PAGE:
In line with this, I have found that before trying to figure out “what do I do”, it is useful to ask “how did we get here?” – because the path that has brought us here is one we must avoid from here on out. Let me say that again: the path that has brought us here is one we must avoid from here on out. And if we do not know how we got here, it is very likely that in our effort to rush out and “do something” we will inadvertently keep doing the very things that led to this moment. And so I am here to offer some thoughts on this question – “how did we get here?” in the service of better answering the question, “what do we do?”

And so how did we get here?

Some argue it’s just human nature and that we are just predisposed to greed, consumption and competition. And yet, the last few decades of neuroscience in the West, and millennia of tradition and wisdom in indigenous communities globally, have agreed that as mammals we “tend and befriend” and that the notion that we are inherently competitive and “survive only if we are the fittest” is a fiction. To be sure it is a useful fiction if you are engaging in colonization and systems of oppression and need everyone to go along with it; it’s a useful fiction if you are trying to convince the masses that extractivist economic systems and ways of being in the world are the only plausible ones; and it’s a useful fiction if you want the majority to believe that any other way of being in the world is economic, social and political suicide. If those are your goals, then casting humans as inherently greedy, competitive, and aggressive is the perfect story. Importantly, however, it’s just not true. Thanks to mirror neurons, the vagus nerve, limbic resonance and countless other aspects of our biology, it is evident that we as mammals are wired for empathy and meant to connect – to each other, to the planet, to all of life. It’s the gift of our biology.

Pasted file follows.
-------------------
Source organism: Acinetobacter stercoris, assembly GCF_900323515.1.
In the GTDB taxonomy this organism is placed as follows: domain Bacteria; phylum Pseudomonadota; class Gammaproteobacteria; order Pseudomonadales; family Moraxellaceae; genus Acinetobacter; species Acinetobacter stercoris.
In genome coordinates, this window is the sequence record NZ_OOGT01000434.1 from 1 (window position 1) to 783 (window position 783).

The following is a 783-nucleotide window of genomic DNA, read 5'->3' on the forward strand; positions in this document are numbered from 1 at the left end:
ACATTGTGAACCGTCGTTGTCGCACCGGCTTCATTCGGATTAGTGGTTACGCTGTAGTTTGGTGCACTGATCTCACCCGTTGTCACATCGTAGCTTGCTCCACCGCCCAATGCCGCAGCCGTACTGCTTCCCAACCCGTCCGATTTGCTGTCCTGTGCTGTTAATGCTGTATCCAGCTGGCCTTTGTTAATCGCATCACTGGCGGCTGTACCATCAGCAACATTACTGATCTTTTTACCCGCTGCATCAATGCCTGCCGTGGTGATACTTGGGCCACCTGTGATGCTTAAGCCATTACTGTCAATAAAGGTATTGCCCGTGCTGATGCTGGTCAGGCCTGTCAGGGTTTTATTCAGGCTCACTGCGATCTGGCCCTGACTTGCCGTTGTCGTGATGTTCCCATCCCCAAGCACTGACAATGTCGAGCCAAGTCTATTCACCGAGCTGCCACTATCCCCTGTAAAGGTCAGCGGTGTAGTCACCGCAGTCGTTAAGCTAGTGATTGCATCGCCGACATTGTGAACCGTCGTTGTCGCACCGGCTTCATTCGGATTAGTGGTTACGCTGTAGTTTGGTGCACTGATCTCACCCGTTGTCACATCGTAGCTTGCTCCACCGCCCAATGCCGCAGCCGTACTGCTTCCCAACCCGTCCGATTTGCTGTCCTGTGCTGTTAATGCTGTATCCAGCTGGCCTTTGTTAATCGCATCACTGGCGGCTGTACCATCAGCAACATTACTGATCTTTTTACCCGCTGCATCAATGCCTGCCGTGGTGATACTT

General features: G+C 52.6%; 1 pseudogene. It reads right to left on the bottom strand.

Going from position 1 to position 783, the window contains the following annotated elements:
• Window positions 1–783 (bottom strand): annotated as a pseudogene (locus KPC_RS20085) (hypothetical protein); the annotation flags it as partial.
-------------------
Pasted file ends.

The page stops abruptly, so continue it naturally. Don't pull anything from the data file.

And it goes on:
And so how DID we get here?

Quite simply, we lost our way. Profoundly and deeply, we have lost our way.

And so here are four missteps which I think are key factors in us losing our way and leading us to this climate moment. I’m not saying these are the only factors, but they are very powerful ones and so I want to take a moment here to identify them before I talk about the path ahead.

Starting in the Age of Reason (or if you read Daniel Quinn’s Ishmael then 12,000 years ago, :)) we watched European thinkers begin to deeply codify the separation of mind from body, followed by the objectification and diminution of the body. So, misstep one – we disconnected from our bodies and thus from the Natural world. We began to see ourselves as fundamentally separate from our natural environment.